Bitcoin price today: Bitcoin in INCREDIBLE recovery as token RAILS – what caused BTC rise?

Bitcoin suddenly rocketed today, gaining a value of £772 ($1,000) in less than 24 hours. The currency has steadily gained ground over the last week, rising from less than £3,090 ($4,000) to £6,257 ($8,100) today. In five days Bitcoin rose from £4,635 ($6,000) to £6,180 ($8,000). The latest development is the highest Bitcoin has reached since July 2018.

What caused BTC to rise?

Over the last two weeks, there has been no clear cause of investor’s increased interest in Bitcoin.

Recently, however, digital asset exchange Bakkt announced it would begin user acceptance testing for Bitcoin futures contracts in July.

This was expected to have bolstered Bitcoin’s mainstream appeal and increase demand.

While this will add gradual interest to Bitcoin’s overall worth, an ongoing gathering in New York is giving Bitcoin its short-term burst.

Blockchain event Consensus started on May 13 and will continue until May 15, with some of the World’s biggest investors gathered for the conference.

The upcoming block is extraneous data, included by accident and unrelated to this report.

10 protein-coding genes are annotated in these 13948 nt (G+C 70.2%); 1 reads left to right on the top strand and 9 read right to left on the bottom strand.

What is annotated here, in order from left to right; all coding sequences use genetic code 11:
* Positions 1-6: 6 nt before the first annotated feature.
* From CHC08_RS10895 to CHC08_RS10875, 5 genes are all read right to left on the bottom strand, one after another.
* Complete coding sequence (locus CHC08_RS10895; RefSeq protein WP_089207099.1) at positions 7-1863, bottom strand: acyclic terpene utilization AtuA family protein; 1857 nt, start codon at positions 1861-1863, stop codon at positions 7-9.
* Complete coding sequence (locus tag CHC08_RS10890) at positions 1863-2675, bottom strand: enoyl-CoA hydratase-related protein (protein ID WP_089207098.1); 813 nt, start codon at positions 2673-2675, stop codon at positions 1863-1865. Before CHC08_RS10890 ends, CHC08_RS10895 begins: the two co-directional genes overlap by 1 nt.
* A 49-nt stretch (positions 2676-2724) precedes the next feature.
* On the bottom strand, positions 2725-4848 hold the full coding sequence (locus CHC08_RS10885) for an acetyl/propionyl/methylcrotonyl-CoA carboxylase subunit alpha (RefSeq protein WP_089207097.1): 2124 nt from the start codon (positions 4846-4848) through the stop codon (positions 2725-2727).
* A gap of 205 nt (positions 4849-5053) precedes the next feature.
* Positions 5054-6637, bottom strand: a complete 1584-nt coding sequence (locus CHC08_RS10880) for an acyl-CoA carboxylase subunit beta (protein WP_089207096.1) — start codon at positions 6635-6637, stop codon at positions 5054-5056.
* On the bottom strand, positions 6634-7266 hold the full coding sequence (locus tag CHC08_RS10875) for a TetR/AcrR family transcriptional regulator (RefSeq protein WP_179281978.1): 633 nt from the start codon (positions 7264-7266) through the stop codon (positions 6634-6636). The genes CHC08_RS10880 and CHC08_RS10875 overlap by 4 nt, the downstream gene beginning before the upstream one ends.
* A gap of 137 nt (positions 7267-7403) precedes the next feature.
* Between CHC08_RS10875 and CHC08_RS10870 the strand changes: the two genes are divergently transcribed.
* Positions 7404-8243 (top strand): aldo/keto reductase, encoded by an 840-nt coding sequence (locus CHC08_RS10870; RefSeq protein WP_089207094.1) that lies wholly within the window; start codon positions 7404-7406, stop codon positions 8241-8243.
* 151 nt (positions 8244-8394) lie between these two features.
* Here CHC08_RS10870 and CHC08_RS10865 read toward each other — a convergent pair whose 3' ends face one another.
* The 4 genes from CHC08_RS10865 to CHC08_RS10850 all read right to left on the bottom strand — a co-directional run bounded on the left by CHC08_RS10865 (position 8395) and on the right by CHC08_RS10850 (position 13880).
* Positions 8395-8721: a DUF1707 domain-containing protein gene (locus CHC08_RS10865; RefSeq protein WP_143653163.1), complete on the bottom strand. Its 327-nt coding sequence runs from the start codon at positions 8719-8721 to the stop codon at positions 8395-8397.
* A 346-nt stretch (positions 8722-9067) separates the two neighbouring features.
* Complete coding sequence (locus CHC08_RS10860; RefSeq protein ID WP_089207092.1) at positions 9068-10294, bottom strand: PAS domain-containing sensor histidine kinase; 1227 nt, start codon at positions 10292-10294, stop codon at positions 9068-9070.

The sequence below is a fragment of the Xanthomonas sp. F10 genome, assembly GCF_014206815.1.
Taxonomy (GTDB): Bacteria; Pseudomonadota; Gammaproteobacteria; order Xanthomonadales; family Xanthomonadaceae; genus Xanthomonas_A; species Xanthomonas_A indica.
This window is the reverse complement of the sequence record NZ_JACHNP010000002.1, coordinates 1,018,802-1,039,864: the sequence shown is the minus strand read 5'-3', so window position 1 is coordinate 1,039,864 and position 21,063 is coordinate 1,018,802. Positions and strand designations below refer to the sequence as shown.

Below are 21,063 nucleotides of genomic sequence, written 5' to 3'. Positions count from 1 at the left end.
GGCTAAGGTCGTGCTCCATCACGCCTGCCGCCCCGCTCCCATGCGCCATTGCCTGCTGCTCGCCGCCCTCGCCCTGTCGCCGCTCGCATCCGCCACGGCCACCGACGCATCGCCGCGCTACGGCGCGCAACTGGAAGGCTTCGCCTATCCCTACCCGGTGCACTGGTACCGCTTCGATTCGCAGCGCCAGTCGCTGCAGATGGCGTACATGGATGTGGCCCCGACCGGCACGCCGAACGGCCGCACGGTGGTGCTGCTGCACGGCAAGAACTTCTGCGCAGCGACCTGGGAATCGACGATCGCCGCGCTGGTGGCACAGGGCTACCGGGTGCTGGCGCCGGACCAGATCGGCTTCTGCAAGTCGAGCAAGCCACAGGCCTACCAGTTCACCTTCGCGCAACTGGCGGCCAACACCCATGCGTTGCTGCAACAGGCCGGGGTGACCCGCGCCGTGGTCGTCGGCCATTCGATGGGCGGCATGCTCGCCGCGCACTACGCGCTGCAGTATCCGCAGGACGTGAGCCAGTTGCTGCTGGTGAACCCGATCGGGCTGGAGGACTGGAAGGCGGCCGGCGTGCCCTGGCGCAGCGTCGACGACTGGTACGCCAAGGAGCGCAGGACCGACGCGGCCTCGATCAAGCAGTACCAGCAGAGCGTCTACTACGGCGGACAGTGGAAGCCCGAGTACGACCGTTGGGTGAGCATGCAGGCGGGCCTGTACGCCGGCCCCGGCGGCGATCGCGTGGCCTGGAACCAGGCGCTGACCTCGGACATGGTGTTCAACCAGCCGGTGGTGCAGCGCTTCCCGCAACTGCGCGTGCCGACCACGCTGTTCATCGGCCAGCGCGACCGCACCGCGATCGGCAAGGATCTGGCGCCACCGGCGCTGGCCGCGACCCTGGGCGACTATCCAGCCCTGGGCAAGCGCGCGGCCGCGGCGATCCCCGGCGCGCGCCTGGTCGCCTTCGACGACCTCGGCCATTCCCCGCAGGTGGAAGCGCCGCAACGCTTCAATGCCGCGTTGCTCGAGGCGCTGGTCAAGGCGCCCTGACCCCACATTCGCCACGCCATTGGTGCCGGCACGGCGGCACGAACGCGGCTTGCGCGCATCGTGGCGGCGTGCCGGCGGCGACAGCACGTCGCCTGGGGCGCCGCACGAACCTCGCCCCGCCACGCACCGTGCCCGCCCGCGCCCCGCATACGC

According to Ben Reynolds, VP of Business Development and Digital Banking at Silvergate Bank, the event provides the “most significant return on investment” from any conference.

The event also offers “breakthrough protocols, engineering hacks and encryption techniques” which will likely increase people’s confidence for investing in Bitcoin.

Simon Peters, an analyst at trading platform eToro said this could be the start of a long-running positive trend for Bitcoin.

He told The Independent: ”If we see institutions begin to pump serious money into the market, we could be at the start of a very long bull run for cryptoassets.

“As crypto’s true believers gather in New York for Consensus this week, they are counting ever-more household-name companies among their number.

“This is good news at the start of a big week in crypto, we expect more price moves over the coming days.”

While Bitcoin has seen a meteoric rise in recent days, it doesn’t quite compare to the progress it made in 2017.

In just two days during December 2017 the currency rose from £9,270 ($12,000) to £11,587 ($15,000).

Bitcoin then drove forward to its top £15,063 ($19,500) price before it crashed, ending it into a downward spiral.

Now investors are hoping the currency will start to gain ground again, and some have even predicted it could be worth $1 million by 2020.